These days, the gluten-free diet has become quite popular among people in their 20s and 30s. Supermarkets are stocked with gluten-free products and restaurants have the letters ‘GF’ on the menu. Let’s look at the science behind this trend.
Gluten is a broad term that refers to a group of proteins commonly found in grains such as wheat, barley, and rye. When flour produced from these grains is mixed with water, the gluten proteins combine with water to form a glue-like consistency, hence the name gluten. Other common foods containing gluten include pasta, cereal, cookies, pastries, processed foods, and beer.
Most people can consume gluten without any problems. However, for those suffering with celiac disease, wheat allergy, or gluten sensitivity; eating gluten-containing foods can result in abdominal discomfort, bloating, constipation, diarrhea, foul-smelling feces, weight loss, tiredness, and depression. In such cases, avoiding gluten can resolve symptoms and significantly improve quality of life.
Probably due to its increasing popularity among the world’s top athletes, many people who have not been officially diagnosed with gluten intolerance have taken up the gluten-free diet. For such individuals, going gluten free can have the following effects:
- Weight Loss: Avoiding bread, pasta, cakes, cookies, and processed foods in favor of healthier gluten-free foods will invariably result in weight loss. Just make sure the gluten-free food you consume is not loaded with additional sugar and fat.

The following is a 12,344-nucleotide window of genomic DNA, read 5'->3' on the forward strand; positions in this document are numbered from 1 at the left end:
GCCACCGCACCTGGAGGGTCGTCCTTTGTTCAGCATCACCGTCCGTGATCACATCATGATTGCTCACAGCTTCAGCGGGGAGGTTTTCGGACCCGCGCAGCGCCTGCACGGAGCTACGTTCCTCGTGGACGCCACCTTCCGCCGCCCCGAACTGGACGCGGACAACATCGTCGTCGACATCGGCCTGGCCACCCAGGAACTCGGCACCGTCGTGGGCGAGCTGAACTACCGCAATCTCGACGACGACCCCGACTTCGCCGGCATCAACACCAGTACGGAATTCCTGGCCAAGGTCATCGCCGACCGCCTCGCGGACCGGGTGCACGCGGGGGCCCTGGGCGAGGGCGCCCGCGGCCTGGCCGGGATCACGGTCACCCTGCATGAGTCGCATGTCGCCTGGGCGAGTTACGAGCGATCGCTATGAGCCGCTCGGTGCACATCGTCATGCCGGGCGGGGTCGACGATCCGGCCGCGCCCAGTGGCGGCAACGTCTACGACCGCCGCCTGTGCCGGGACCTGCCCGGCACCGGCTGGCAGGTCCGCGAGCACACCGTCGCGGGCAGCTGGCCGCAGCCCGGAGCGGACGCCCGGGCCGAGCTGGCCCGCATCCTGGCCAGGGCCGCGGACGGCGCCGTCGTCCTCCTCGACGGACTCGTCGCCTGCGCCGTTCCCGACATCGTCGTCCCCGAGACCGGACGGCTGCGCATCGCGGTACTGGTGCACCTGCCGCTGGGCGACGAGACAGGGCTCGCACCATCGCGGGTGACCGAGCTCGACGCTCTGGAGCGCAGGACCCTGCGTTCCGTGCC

- Improved Digestion: Going gluten-free can reduce bloating, diarrhea, and improve other intestinal conditions such as lactose intolerance and irritable bowel syndrome.
- Possible Improved Cognition: Most foods containing gluten are usually also high in carbs. Cutting out the gluten invariable results in reduced of carb intake and lower blood glucose levels that has been shown to improve cognitive brain function in the long run.
- Possible Nutritional Deficiencies: Whole grains are a rich source of minerals, vitamins, and fiber. Whether the gluten-free diet has been prescribed by your doctor or is a matter of personal choice, you must be careful to ensure you are getting sufficient quantities of vitamins and essential nutrients from gluten-free sources.
If you suspect you may have gluten-intolerance or feel you might benefit from avoiding gluten, it would be preferable to get yourself evaluated by your doctor or gastroenterologist who can help you safely adopt a gluten-free lifestyle.